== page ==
8. Select OK to return to the Edit Shared Parameters dialog.
  9. Using the New parameter button, create five additional shared parameters: HeightReal, WidthFeet, HeightFeet, WidthInches and HeightInches. All five should be set to the Common discipline. Height Real should also have a type of Number; the other four should have a type of Integer.
  10. With all six shared parameters created, select OK in the Edit Shared Parameters dialog.
  11. In the Shared Parameters dialog, set the appropriate Parameter group, if necessary, and then choose the WidthReal parameter and select OK.
  12. In the Parameter Properties dialog, set the Group under which you want to place this parameter. In the example, I used the General group, but you may feel that another group is more appropriate.
  13. Verify that the Type radio button is selected and select OK.
  14. Add the other five shared parameters by using the Add button and following the steps above, with the exception that you will not need to create the shared parameters, since all six were created at once.
  15. With the new parameters in place, you can add the formulas for them in the Family Types dialog. In the Formula column for the WidthReal parameter, type Width/1'. Dividing the value of the Width parameter by 1' removes the units from the value, leaving a real number (in decimal feet).
  16. In the Formula column for the HeightReal parameter, type Height/1'.
  17. In the Formula column for the WidthFeet parameter, type rounddown(WidthReal). This will round the value of the WidthReal parameter down to the next lowest whole number, which is the whole feet part of the Door width.
  18. In the Formula column for the HeightFeet parameter, type rounddown(HeightReal).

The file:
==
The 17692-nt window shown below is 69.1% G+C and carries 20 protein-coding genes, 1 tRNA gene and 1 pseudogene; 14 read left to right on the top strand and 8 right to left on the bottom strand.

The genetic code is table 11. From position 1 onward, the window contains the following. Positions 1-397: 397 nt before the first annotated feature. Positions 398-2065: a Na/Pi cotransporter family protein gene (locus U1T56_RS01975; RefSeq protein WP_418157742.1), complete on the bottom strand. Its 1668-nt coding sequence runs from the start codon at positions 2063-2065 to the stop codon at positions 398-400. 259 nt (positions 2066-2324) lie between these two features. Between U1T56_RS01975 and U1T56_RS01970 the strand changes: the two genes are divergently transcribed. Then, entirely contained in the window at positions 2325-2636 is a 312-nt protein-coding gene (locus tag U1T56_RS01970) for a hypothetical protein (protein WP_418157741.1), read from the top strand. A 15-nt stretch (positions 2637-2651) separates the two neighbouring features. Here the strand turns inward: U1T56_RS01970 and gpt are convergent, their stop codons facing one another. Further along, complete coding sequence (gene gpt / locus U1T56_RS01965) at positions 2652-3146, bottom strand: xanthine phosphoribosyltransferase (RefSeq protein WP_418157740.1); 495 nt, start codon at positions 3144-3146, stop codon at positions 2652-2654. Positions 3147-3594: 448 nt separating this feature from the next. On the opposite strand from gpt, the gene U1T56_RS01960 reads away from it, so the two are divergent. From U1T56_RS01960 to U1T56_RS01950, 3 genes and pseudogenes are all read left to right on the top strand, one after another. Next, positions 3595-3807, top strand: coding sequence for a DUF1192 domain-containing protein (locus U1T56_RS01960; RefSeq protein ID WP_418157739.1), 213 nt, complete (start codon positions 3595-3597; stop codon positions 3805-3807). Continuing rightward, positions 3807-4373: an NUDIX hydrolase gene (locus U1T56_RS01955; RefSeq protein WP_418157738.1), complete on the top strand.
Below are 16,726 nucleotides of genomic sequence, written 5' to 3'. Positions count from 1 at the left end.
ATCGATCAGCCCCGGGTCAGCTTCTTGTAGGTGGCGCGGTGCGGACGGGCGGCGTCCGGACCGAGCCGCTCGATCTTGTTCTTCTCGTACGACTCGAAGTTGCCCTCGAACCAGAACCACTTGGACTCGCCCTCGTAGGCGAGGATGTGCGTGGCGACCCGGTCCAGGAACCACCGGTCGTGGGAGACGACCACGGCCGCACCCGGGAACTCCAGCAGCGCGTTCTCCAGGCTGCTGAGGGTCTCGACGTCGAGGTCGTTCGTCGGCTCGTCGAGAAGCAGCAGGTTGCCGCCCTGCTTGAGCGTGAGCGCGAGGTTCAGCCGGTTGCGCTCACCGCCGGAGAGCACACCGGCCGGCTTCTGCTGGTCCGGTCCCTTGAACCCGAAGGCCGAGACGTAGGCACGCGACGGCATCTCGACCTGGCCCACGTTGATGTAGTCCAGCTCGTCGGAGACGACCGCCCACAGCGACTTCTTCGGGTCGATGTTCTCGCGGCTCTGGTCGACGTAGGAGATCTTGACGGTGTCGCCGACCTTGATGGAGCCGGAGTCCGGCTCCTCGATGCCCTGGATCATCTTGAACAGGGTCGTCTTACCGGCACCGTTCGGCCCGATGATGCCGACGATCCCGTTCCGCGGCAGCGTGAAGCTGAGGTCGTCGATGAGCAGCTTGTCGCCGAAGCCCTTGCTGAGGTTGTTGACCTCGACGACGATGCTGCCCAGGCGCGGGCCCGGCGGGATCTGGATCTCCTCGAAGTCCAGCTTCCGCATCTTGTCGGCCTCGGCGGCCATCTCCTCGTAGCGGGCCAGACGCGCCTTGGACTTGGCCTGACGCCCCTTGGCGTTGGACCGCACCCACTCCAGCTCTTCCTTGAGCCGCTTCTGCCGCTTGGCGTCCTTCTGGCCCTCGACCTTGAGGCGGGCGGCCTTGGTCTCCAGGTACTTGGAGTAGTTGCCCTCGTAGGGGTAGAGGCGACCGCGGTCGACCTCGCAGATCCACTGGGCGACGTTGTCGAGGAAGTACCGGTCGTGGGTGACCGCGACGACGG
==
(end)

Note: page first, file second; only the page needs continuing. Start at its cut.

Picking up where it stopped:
19. In the Formula column for the WidthInches parameter, type rounddown(12.0*(WidthReal-WidthFeet)). This subtracts the whole foot value from the Door width, leaving fractional feet (if any), and then multiplies the result by 12 to arrive at the inches portion of the width. This value is rounded down to the next lowest whole number, discarding any fractional inches.
  20. In the Formula column for the HeightInches parameter, type rounddown(12.0*(HeightReal-HeightFeet)).
  21. You will see the calculated values for each of the parameters and can verify that the results are correct.
  22. If your Door family has multiple types with different sizes, you can select the different types to verify that the formulas work in each case.
You will need to add these parameters and formulas to each of the Door families on which you want to use a residential-type tag. Having added the parameters to your Door Families, you will need to create a Door Tag that displays them. Create a new Revit family, starting with the Door Tag.rft template.
  1. On the Create ribbon tab, on the Text panel, select the Label tool.
  2. Verify the current Label type is as desired. If not, set and/or create and set the appropriate Label type.
  3. On the Modify|Place Label contextual ribbon tab, on the Format panel, verify the Label justification settings are appropriate. For this example, I am using Align Center (left/right) and Center Middle (top/bottom).
  4. Select the placement point for the Label, keeping in mind that the initial insertion point of the tag will be at the intersection of the two Reference Planes. Do not obsess over picking the point, you can fine tune the placement after the Label is created.